Five Appalachian Ohioans were recognized for their dedication to service at the 2019 Jenco Awards. Pictured from left to right, the 2019 awardees include Cathy Barney of Clermont County, Dottie Fromal, Theo Hutchinson, and Sam Jones of Athens County, and Jennifer Sheets of Meigs County. Submitted photo.

Sheets recognized for work with Meigs County Community Fund

MILFORD, Ohio – Meigs County resident Jennifer Sheets revived the Meigs County Community Fund through her devoted leadership, growing it into a dynamic, community-centered fund that will serve as a permanent resource for Meigs County people to give back to their home community. And on September 10 at the historic Stuart’s Opera House, Jennifer was recognized for dedication to service with a 2019 Jenco Award, conferred by the Jenco Foundation Fund and the Foundation for Appalachian Ohio (FAO).

The Jenco Awards recognize Appalachian Ohio’s unsung heroes, who have devoted themselves to direct, caring action that contributes to quality of life in Appalachian Ohio. The awards are named for Father Lawrence Martin Jenco, a Roman Catholic priest who committed his life to the service of others. Most notably, in the 1980s, Father Jenco served as the director of Catholic Relief Services in Lebanon, where he was kidnapped and spent 19 months in captivity. Even in captivity, Father Jenco continued to serve, providing a necessary listening ear for other detainees, including journalist Terry Anderson. Following Father Jenco’s death in 1996, Mr. Anderson wanted a way to honor Father Jenco’s legacy of compassion and giving, so he created the Jenco Foundation.

When Jennifer, one of five Jenco Awardees in 2019, started work with the Meigs County Community Fund, it had only $6,000 in assets. In just two years, she has collaborated with others serving on the fund committee to grow the fund to $300,000 in assets. And in that time, the fund has granted over $30,000, helping high school students attend college visits, supporting the development of a splash pad in Racine, increasing the electrical capacity of Pomeroy’s historic riverfront, promoting the arts, developing a school-based health care clinic in the Eastern Local School District, and much more.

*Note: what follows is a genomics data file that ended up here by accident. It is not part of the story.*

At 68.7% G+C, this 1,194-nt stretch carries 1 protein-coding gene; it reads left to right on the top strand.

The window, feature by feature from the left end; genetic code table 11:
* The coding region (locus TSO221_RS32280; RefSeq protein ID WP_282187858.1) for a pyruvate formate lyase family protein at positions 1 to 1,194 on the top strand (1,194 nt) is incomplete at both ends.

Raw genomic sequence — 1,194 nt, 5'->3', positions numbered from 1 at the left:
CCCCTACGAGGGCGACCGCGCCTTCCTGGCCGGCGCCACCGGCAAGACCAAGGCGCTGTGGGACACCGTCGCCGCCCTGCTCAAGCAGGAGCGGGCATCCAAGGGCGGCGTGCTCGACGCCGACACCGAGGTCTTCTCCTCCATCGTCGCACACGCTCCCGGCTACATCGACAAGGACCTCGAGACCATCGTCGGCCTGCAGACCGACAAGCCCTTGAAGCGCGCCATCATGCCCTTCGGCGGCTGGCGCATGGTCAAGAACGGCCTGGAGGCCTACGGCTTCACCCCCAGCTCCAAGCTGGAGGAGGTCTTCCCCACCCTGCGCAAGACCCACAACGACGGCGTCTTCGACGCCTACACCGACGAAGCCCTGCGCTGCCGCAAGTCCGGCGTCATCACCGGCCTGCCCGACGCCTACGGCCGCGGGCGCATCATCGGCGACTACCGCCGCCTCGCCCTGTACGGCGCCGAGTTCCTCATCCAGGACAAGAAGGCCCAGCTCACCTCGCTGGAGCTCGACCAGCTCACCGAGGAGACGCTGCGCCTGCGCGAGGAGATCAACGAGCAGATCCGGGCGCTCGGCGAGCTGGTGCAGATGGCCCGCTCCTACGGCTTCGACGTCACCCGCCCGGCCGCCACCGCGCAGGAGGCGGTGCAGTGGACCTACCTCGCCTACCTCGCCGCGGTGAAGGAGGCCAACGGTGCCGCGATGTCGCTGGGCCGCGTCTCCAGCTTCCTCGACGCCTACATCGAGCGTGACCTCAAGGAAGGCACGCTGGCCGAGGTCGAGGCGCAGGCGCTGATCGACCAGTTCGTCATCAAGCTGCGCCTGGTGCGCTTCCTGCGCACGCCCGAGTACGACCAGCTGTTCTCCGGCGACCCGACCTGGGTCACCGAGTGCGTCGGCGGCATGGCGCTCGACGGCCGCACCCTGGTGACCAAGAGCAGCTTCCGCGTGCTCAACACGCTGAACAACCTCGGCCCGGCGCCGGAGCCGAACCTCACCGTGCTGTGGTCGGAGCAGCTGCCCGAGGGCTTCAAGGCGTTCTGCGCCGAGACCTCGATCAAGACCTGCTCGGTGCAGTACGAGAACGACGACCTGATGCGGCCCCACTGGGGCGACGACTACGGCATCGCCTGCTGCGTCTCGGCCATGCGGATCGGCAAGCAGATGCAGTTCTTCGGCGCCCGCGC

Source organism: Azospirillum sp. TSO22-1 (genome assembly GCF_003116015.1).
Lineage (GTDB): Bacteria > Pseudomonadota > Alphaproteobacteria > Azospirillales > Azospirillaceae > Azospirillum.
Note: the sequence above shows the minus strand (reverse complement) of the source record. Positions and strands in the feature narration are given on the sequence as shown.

“I have such a passion for my community, and if I’m going to live in this community, then I want it to be a community that my children can be proud of, and that they want their children to live in too,” said Jennifer. “I think the Meigs County Community Fund can play an important role in that, because it provides a way for people who care about Meigs County to support Meigs County, and there are so many people who care.”

Since 2002, the Jenco Awards have recognized visionary leadership in the service of others throughout Appalachian Ohio. Nominated by fellow community members who witness their service and leadership in action, Jenco Awardees are selected through a formal committee process and review. Jenco Awardees receive an individual cash award to use in the manner most appropriate to their leadership.

“I am consistently amazed by all the ways people devote themselves to others with the profound spirit of giving embodied by Father Jenco, and each of this year’s awardees has only reaffirmed that,” said Melody Sands, fund representative for The Jenco Foundation Fund. “By helping our communities become better connected, more inclusive, and more abundant in opportunity, each of this year’s awardees has made the region a brighter place to live.”

Other 2019 awardees include:

  • Cathy Barney of Clermont County, who started ‘Artsy Fartsy Saturdays’ to provide 4th-6th grade kids in her neighborhood’s subsidized housing development with a safe and reliable environment to explore the arts and make their voices heard;
  • Dottie Fromal of Athens County, who started Nelsonville’s Thursday Night Community Dinner to provide home-cooked meals and foster a sense of community for children and families;
  • Dr. Theo Hutchinson of Athens County, who has offered education for Athens City Schools staff around LGBTQ+ issues and has helped shape the district’s sex education curriculum to be more inclusive; and
  • Sam Jones of Athens County, who has operated Sam’s Gym in Glouster for decades to provide free training in boxing and kickboxing to the community’s youth and raise money for the local school district through special events.

If you know someone who goes above and beyond the call of duty in service of others, please nominate that individual for the 2020 Jenco Foundation Fund Awards. The nomination window opens annually in the spring; in the meantime, sign up for the Foundation for Appalachian Ohio’s e-newsletter at or follow FAO on Facebook to hear when the call for 2020 nominations is released.